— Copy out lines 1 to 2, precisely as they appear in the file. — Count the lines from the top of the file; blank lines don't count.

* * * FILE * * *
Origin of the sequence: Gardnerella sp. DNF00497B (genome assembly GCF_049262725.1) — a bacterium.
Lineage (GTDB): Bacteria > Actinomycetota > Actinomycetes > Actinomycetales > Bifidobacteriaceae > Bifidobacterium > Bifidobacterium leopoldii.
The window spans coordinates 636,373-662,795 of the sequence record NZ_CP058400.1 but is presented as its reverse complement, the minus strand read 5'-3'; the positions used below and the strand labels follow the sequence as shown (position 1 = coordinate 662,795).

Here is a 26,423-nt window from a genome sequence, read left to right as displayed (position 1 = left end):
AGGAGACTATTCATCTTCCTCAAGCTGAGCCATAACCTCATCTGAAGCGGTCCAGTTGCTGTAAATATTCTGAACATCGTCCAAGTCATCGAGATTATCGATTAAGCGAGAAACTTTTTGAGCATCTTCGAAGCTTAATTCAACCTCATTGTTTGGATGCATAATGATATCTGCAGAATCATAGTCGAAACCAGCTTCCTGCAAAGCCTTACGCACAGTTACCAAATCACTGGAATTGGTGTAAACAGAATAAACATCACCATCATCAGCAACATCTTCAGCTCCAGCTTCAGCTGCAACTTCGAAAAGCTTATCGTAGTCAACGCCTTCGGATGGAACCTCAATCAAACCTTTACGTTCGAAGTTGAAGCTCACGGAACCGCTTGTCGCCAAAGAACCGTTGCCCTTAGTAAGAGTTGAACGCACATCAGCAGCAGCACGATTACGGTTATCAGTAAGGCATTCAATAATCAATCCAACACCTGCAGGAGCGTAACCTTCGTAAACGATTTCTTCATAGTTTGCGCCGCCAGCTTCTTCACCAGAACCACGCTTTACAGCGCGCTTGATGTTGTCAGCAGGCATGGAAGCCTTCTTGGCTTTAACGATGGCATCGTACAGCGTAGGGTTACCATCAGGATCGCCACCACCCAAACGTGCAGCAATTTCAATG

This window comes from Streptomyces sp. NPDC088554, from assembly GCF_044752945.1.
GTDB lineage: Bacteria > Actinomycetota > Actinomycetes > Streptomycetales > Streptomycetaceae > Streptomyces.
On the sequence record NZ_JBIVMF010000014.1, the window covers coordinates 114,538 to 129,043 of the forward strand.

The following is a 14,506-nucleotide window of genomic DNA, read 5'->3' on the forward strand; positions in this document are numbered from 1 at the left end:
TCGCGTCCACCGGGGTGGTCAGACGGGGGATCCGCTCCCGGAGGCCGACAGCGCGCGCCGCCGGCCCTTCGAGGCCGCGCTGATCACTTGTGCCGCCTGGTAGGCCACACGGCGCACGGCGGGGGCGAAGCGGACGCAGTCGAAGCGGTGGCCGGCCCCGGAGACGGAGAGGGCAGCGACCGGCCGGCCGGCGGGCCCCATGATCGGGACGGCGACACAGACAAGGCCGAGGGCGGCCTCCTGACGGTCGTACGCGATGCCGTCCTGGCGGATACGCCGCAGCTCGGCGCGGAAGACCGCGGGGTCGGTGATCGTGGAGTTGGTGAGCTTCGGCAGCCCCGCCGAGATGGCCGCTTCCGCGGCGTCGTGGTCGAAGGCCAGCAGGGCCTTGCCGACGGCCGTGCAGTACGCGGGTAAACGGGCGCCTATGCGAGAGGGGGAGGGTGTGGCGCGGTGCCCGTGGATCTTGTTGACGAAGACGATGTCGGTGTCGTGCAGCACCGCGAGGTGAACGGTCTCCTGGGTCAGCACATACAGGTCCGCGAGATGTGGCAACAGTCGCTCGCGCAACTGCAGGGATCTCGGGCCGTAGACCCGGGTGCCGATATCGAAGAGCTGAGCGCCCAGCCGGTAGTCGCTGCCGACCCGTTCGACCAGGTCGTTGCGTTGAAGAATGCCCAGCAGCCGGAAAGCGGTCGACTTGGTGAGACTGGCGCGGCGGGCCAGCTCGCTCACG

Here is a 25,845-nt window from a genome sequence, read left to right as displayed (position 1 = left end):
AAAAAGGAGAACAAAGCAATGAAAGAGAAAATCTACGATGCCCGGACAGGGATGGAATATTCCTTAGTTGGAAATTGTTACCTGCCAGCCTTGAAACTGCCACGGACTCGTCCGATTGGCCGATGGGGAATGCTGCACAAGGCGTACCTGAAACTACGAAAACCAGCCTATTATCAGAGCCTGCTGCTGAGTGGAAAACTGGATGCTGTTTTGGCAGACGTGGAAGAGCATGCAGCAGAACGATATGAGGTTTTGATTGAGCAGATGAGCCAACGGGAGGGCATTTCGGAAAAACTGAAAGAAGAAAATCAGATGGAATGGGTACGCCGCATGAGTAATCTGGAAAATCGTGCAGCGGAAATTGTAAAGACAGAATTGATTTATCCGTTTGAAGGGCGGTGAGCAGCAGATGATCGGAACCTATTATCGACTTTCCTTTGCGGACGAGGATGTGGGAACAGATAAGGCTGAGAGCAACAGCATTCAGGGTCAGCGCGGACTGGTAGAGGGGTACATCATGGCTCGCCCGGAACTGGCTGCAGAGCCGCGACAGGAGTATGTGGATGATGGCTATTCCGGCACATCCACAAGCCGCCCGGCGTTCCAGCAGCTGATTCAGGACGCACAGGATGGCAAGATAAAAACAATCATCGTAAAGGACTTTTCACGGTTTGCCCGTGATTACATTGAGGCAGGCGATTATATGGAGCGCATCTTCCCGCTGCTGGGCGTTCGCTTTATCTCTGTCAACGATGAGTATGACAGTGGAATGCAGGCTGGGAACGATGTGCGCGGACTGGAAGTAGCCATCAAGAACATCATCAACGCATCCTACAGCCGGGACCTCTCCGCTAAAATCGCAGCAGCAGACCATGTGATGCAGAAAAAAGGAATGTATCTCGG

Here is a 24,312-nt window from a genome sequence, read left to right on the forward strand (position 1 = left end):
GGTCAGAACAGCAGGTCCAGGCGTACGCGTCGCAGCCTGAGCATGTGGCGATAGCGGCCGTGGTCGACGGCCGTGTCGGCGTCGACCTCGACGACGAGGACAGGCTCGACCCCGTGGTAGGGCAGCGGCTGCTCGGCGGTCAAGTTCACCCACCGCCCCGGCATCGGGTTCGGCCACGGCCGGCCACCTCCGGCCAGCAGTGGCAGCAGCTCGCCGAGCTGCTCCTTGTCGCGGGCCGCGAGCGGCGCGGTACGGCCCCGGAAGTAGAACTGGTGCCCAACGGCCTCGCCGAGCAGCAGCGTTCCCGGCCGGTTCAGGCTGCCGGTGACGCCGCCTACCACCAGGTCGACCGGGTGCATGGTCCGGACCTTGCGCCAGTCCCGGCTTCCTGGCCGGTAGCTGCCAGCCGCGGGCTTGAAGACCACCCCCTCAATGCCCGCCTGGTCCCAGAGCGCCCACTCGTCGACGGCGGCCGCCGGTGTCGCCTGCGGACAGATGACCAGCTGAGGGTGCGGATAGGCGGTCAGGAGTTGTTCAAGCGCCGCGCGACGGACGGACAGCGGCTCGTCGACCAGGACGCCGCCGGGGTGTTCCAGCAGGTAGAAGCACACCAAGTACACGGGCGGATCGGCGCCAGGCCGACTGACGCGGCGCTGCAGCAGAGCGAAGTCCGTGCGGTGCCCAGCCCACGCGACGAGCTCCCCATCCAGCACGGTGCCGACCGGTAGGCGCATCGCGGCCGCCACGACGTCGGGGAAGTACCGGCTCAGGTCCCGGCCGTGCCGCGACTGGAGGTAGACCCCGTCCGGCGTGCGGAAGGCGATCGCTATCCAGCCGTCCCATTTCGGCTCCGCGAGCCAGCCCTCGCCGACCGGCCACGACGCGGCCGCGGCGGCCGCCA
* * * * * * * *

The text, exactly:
Origin of the sequence: Gardnerella sp. DNF00497B (genome assembly GCF_049262725.1) — a bacterium.
Lineage (GTDB): Bacteria > Actinomycetota > Actinomycetes > Actinomycetales > Bifidobacteriaceae > Bifidobacterium > Bifidobacterium leopoldii.